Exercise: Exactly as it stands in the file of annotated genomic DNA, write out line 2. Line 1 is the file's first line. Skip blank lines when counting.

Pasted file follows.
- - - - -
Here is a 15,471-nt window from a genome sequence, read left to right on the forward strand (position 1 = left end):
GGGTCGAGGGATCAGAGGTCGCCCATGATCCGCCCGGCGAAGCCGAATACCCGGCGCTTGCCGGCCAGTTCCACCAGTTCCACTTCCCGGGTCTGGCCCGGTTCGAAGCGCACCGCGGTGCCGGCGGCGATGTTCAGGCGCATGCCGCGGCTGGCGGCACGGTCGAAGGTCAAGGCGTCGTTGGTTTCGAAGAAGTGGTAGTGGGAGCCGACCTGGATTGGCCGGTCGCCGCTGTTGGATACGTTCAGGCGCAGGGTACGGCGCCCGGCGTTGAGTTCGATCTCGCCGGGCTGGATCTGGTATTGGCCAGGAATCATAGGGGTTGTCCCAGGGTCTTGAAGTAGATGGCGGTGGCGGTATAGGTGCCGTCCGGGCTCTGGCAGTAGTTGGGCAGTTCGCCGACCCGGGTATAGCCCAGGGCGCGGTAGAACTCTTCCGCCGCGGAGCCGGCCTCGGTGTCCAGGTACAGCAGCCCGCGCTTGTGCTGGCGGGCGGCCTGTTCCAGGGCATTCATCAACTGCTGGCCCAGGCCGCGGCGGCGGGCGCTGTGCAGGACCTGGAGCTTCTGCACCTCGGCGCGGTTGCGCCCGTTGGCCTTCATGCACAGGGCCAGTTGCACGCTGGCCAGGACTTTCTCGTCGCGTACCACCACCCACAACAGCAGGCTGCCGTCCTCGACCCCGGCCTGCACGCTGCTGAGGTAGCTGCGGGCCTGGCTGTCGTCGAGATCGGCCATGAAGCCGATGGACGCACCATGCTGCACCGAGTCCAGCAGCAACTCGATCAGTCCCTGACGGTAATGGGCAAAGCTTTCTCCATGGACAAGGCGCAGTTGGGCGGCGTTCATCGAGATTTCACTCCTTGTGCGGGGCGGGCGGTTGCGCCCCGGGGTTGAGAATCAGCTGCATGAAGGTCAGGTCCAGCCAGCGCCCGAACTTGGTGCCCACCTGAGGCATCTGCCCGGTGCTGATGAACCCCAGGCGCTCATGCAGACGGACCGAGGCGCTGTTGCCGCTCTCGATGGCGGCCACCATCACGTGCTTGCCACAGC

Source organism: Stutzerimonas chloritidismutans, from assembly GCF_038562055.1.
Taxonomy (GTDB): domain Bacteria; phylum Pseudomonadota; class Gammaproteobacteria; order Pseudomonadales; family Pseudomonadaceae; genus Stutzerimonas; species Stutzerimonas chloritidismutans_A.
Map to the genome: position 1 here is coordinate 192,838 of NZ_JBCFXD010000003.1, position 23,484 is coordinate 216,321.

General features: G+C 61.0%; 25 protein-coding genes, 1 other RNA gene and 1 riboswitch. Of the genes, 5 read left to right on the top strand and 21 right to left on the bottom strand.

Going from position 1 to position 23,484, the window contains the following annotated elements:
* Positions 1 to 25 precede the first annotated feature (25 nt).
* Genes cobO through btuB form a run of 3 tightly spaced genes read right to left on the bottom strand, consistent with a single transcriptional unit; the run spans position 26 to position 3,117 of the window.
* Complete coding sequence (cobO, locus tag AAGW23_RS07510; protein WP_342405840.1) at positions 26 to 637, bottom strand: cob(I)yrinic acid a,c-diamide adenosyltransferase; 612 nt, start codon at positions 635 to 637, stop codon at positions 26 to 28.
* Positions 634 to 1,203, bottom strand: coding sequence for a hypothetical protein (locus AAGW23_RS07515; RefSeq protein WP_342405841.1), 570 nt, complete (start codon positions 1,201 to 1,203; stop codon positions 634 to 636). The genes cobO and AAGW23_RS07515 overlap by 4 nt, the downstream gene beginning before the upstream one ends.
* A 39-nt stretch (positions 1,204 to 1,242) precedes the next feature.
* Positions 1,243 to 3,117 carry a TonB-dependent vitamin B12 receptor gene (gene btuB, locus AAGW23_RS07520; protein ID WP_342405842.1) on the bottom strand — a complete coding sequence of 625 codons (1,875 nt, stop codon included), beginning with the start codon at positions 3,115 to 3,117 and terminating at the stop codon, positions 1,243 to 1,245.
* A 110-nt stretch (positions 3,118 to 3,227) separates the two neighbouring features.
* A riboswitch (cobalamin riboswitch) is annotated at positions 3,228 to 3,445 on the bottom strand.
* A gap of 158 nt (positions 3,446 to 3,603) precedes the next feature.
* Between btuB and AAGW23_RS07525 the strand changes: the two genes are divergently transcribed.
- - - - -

GGGTCGAGGGATCAGAGGTCGCCCATGATCCGCCCGGCGAAGCCGAATACCCGGCGCTTGCCGGCCAGTTCCACCAGTTCCACTTCCCGGGTCTGGCCCGGTTCGAAGCGCACCGCGGTGCCGGCGGCGATGTTCAGGCGCATGCCGCGGCTGGCGGCACGGTCGAAGGTCAAGGCGTCGTTGGTTTCGAAGAAGTGGTAGTGGGAGCCGACCTGGATTGGCCGGTCGCCGCTGTTGGATACGTTCAGGCGCAGGGTACGGCGCCCGGCGTTGAGTTCGATCTCGCCGGGCTGGATCTGGTATTGGCCAGGAATCATAGGGGTTGTCCCAGGGTCTTGAAGTAGATGGCGGTGGCGGTATAGGTGCCGTCCGGGCTCTGGCAGTAGTTGGGCAGTTCGCCGACCCGGGTATAGCCCAGGGCGCGGTAGAACTCTTCCGCCGCGGAGCCGGCCTCGGTGTCCAGGTACAGCAGCCCGCGCTTGTGCTGGCGGGCGGCCTGTTCCAGGGCATTCATCAACTGCTGGCCCAGGCCGCGGCGGCGGGCGCTGTGCAGGACCTGGAGCTTCTGCACCTCGGCGCGGTTGCGCCCGTTGGCCTTCATGCACAGGGCCAGTTGCACGCTGGCCAGGACTTTCTCGTCGCGTACCACCACCCACAACAGCAGGCTGCCGTCCTCGACCCCGGCCTGCACGCTGCTGAGGTAGCTGCGGGCCTGGCTGTCGTCGAGATCGGCCATGAAGCCGATGGACGCACCATGCTGCACCGAGTCCAGCAGCAACTCGATCAGTCCCTGACGGTAATGGGCAAAGCTTTCTCCATGGACAAGGCGCAGTTGGGCGGCGTTCATCGAGATTTCACTCCTTGTGCGGGGCGGGCGGTTGCGCCCCGGGGTTGAGAATCAGCTGCATGAAGGTCAGGTCCAGCCAGCGCCCGAACTTGGTGCCCACCTGAGGCATCTGCCCGGTGCTGATGAACCCCAGGCGCTCATGCAGACGGACCGAGGCGCTGTTGCCGCTCTCGATGGCGGCCACCATCACGTGCTTGCCACAGC